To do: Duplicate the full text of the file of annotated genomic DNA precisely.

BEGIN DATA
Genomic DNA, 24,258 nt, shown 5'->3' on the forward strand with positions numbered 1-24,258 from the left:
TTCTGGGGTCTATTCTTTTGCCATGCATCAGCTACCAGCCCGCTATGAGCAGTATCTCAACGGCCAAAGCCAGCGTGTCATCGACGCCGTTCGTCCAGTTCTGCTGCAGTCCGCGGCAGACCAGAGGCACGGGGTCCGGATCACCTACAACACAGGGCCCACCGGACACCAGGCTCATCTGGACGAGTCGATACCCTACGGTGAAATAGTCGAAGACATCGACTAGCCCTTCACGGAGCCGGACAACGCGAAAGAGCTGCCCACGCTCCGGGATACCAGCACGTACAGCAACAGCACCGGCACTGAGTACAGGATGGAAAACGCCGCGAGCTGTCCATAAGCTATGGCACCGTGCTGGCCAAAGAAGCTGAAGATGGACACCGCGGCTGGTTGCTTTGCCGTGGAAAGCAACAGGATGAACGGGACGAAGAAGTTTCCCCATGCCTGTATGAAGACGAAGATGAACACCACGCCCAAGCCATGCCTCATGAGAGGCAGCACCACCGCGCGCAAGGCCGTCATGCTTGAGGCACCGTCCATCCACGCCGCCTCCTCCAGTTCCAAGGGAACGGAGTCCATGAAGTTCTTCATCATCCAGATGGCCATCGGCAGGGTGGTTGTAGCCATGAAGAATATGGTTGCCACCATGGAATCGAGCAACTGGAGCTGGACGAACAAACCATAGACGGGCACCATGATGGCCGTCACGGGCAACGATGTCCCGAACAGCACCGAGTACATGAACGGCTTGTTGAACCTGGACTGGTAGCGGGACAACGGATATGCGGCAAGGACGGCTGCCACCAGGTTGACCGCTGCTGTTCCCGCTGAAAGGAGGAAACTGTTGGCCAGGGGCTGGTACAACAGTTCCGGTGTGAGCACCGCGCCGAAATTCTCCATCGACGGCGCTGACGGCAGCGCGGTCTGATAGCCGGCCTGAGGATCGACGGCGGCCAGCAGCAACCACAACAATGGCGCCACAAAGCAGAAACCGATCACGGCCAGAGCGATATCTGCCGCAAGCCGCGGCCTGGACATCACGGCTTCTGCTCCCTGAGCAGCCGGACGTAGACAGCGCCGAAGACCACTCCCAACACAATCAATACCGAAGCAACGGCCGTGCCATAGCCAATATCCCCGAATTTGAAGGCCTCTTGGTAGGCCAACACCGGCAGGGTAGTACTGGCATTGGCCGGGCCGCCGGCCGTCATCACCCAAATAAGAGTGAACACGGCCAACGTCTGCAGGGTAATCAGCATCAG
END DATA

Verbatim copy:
Genomic DNA, 24,258 nt, shown 5'->3' on the forward strand with positions numbered 1-24,258 from the left:
TTCTGGGGTCTATTCTTTTGCCATGCATCAGCTACCAGCCCGCTATGAGCAGTATCTCAACGGCCAAAGCCAGCGTGTCATCGACGCCGTTCGTCCAGTTCTGCTGCAGTCCGCGGCAGACCAGAGGCACGGGGTCCGGATCACCTACAACACAGGGCCCACCGGACACCAGGCTCATCTGGACGAGTCGATACCCTACGGTGAAATAGTCGAAGACATCGACTAGCCCTTCACGGAGCCGGACAACGCGAAAGAGCTGCCCACGCTCCGGGATACCAGCACGTACAGCAACAGCACCGGCACTGAGTACAGGATGGAAAACGCCGCGAGCTGTCCATAAGCTATGGCACCGTGCTGGCCAAAGAAGCTGAAGATGGACACCGCGGCTGGTTGCTTTGCCGTGGAAAGCAACAGGATGAACGGGACGAAGAAGTTTCCCCATGCCTGTATGAAGACGAAGATGAACACCACGCCCAAGCCATGCCTCATGAGAGGCAGCACCACCGCGCGCAAGGCCGTCATGCTTGAGGCACCGTCCATCCACGCCGCCTCCTCCAGTTCCAAGGGAACGGAGTCCATGAAGTTCTTCATCATCCAGATGGCCATCGGCAGGGTGGTTGTAGCCATGAAGAATATGGTTGCCACCATGGAATCGAGCAACTGGAGCTGGACGAACAAACCATAGACGGGCACCATGATGGCCGTCACGGGCAACGATGTCCCGAACAGCACCGAGTACATGAACGGCTTGTTGAACCTGGACTGGTAGCGGGACAACGGATATGCGGCAAGGACGGCTGCCACCAGGTTGACCGCTGCTGTTCCCGCTGAAAGGAGGAAACTGTTGGCCAGGGGCTGGTACAACAGTTCCGGTGTGAGCACCGCGCCGAAATTCTCCATCGACGGCGCTGACGGCAGCGCGGTCTGATAGCCGGCCTGAGGATCGACGGCGGCCAGCAGCAACCACAACAATGGCGCCACAAAGCAGAAACCGATCACGGCCAGAGCGATATCTGCCGCAAGCCGCGGCCTGGACATCACGGCTTCTGCTCCCTGAGCAGCCGGACGTAGACAGCGCCGAAGACCACTCCCAACACAATCAATACCGAAGCAACGGCCGTGCCATAGCCAATATCCCCGAATTTGAAGGCCTCTTGGTAGGCCAACACCGGCAGGGTAGTACTGGCATTGGCCGGGCCGCCGGCCGTCATCACCCAAATAAGAGTGAACACGGCCAACGTCTGCAGGGTAATCAGCATCAG